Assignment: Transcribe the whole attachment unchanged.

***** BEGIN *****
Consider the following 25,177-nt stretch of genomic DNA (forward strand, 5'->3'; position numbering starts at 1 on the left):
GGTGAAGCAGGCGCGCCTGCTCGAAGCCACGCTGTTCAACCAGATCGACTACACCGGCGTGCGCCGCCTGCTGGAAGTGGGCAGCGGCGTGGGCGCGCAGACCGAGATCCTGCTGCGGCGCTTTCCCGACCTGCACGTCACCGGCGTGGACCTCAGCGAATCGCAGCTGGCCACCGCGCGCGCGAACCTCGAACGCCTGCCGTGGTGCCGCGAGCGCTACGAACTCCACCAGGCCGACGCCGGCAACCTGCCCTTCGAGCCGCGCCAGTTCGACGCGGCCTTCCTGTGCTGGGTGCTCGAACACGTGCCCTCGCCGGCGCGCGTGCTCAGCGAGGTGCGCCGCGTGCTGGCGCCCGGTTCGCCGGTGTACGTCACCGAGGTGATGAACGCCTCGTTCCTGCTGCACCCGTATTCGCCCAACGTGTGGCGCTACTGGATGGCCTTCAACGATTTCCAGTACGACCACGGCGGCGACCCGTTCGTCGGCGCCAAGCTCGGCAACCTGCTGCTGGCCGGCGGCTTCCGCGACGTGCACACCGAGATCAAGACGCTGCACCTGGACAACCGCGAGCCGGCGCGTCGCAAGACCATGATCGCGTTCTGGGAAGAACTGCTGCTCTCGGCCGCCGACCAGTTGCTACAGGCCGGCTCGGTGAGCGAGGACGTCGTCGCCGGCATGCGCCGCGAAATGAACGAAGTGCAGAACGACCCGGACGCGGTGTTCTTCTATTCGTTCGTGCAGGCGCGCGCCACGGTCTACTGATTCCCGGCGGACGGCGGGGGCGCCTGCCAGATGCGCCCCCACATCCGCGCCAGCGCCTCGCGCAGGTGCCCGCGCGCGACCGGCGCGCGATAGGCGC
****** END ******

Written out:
Consider the following 25,177-nt stretch of genomic DNA (forward strand, 5'->3'; position numbering starts at 1 on the left):
GGTGAAGCAGGCGCGCCTGCTCGAAGCCACGCTGTTCAACCAGATCGACTACACCGGCGTGCGCCGCCTGCTGGAAGTGGGCAGCGGCGTGGGCGCGCAGACCGAGATCCTGCTGCGGCGCTTTCCCGACCTGCACGTCACCGGCGTGGACCTCAGCGAATCGCAGCTGGCCACCGCGCGCGCGAACCTCGAACGCCTGCCGTGGTGCCGCGAGCGCTACGAACTCCACCAGGCCGACGCCGGCAACCTGCCCTTCGAGCCGCGCCAGTTCGACGCGGCCTTCCTGTGCTGGGTGCTCGAACACGTGCCCTCGCCGGCGCGCGTGCTCAGCGAGGTGCGCCGCGTGCTGGCGCCCGGTTCGCCGGTGTACGTCACCGAGGTGATGAACGCCTCGTTCCTGCTGCACCCGTATTCGCCCAACGTGTGGCGCTACTGGATGGCCTTCAACGATTTCCAGTACGACCACGGCGGCGACCCGTTCGTCGGCGCCAAGCTCGGCAACCTGCTGCTGGCCGGCGGCTTCCGCGACGTGCACACCGAGATCAAGACGCTGCACCTGGACAACCGCGAGCCGGCGCGTCGCAAGACCATGATCGCGTTCTGGGAAGAACTGCTGCTCTCGGCCGCCGACCAGTTGCTACAGGCCGGCTCGGTGAGCGAGGACGTCGTCGCCGGCATGCGCCGCGAAATGAACGAAGTGCAGAACGACCCGGACGCGGTGTTCTTCTATTCGTTCGTGCAGGCGCGCGCCACGGTCTACTGATTCCCGGCGGACGGCGGGGGCGCCTGCCAGATGCGCCCCCACATCCGCGCCAGCGCCTCGCGCAGGTGCCCGCGCGCGACCGGCGCGCGATAGGCGC